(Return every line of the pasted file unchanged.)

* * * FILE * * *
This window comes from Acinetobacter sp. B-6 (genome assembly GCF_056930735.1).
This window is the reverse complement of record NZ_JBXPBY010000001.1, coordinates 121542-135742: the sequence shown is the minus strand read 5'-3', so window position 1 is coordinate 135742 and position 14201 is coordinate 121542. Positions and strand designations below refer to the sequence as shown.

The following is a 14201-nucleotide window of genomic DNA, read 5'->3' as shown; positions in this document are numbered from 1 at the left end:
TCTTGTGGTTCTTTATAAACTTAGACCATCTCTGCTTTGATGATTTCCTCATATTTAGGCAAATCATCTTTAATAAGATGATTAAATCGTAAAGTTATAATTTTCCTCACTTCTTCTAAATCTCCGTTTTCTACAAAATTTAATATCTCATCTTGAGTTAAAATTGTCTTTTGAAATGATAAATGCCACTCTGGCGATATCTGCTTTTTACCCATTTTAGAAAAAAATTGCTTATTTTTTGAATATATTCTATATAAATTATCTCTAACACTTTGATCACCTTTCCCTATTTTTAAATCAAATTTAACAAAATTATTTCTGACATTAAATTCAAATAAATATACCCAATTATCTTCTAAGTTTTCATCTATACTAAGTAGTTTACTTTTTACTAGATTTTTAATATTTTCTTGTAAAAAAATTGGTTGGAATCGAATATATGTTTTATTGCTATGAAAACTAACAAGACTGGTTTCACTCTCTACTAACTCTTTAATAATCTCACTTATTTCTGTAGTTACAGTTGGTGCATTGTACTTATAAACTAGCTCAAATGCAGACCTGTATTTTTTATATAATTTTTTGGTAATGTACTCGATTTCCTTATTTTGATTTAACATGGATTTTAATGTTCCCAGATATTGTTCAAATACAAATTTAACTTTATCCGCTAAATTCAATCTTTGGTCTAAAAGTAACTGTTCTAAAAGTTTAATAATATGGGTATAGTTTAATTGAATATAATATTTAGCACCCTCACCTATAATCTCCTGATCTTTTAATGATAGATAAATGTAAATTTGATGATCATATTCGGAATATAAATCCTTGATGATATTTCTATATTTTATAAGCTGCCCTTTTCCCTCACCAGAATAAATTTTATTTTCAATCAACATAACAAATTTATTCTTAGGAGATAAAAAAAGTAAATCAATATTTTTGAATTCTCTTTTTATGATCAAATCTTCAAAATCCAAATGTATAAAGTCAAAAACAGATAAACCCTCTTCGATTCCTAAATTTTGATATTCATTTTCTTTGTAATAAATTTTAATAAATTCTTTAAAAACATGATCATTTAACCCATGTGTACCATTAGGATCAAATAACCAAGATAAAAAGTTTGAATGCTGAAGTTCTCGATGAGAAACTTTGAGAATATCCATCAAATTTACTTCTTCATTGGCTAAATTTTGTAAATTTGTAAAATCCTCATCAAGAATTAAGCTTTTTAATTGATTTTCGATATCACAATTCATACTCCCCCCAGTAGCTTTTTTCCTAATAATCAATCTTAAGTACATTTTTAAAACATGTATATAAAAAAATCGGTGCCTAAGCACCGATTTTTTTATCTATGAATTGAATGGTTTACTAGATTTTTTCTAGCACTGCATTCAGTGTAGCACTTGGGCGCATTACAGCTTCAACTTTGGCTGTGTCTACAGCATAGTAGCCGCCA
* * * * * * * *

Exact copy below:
This window comes from Acinetobacter sp. B-6 (genome assembly GCF_056930735.1).
This window is the reverse complement of record NZ_JBXPBY010000001.1, coordinates 121542-135742: the sequence shown is the minus strand read 5'-3', so window position 1 is coordinate 135742 and position 14201 is coordinate 121542. Positions and strand designations below refer to the sequence as shown.

The following is a 14201-nucleotide window of genomic DNA, read 5'->3' as shown; positions in this document are numbered from 1 at the left end:
TCTTGTGGTTCTTTATAAACTTAGACCATCTCTGCTTTGATGATTTCCTCATATTTAGGCAAATCATCTTTAATAAGATGATTAAATCGTAAAGTTATAATTTTCCTCACTTCTTCTAAATCTCCGTTTTCTACAAAATTTAATATCTCATCTTGAGTTAAAATTGTCTTTTGAAATGATAAATGCCACTCTGGCGATATCTGCTTTTTACCCATTTTAGAAAAAAATTGCTTATTTTTTGAATATATTCTATATAAATTATCTCTAACACTTTGATCACCTTTCCCTATTTTTAAATCAAATTTAACAAAATTATTTCTGACATTAAATTCAAATAAATATACCCAATTATCTTCTAAGTTTTCATCTATACTAAGTAGTTTACTTTTTACTAGATTTTTAATATTTTCTTGTAAAAAAATTGGTTGGAATCGAATATATGTTTTATTGCTATGAAAACTAACAAGACTGGTTTCACTCTCTACTAACTCTTTAATAATCTCACTTATTTCTGTAGTTACAGTTGGTGCATTGTACTTATAAACTAGCTCAAATGCAGACCTGTATTTTTTATATAATTTTTTGGTAATGTACTCGATTTCCTTATTTTGATTTAACATGGATTTTAATGTTCCCAGATATTGTTCAAATACAAATTTAACTTTATCCGCTAAATTCAATCTTTGGTCTAAAAGTAACTGTTCTAAAAGTTTAATAATATGGGTATAGTTTAATTGAATATAATATTTAGCACCCTCACCTATAATCTCCTGATCTTTTAATGATAGATAAATGTAAATTTGATGATCATATTCGGAATATAAATCCTTGATGATATTTCTATATTTTATAAGCTGCCCTTTTCCCTCACCAGAATAAATTTTATTTTCAATCAACATAACAAATTTATTCTTAGGAGATAAAAAAAGTAAATCAATATTTTTGAATTCTCTTTTTATGATCAAATCTTCAAAATCCAAATGTATAAAGTCAAAAACAGATAAACCCTCTTCGATTCCTAAATTTTGATATTCATTTTCTTTGTAATAAATTTTAATAAATTCTTTAAAAACATGATCATTTAACCCATGTGTACCATTAGGATCAAATAACCAAGATAAAAAGTTTGAATGCTGAAGTTCTCGATGAGAAACTTTGAGAATATCCATCAAATTTACTTCTTCATTGGCTAAATTTTGTAAATTTGTAAAATCCTCATCAAGAATTAAGCTTTTTAATTGATTTTCGATATCACAATTCATACTCCCCCCAGTAGCTTTTTTCCTAATAATCAATCTTAAGTACATTTTTAAAACATGTATATAAAAAAATCGGTGCCTAAGCACCGATTTTTTTATCTATGAATTGAATGGTTTACTAGATTTTTTCTAGCACTGCATTCAGTGTAGCACTTGGGCGCATTACAGCTTCAACTTTGGCTGTGTCTACAGCATAGTAGCCGCCA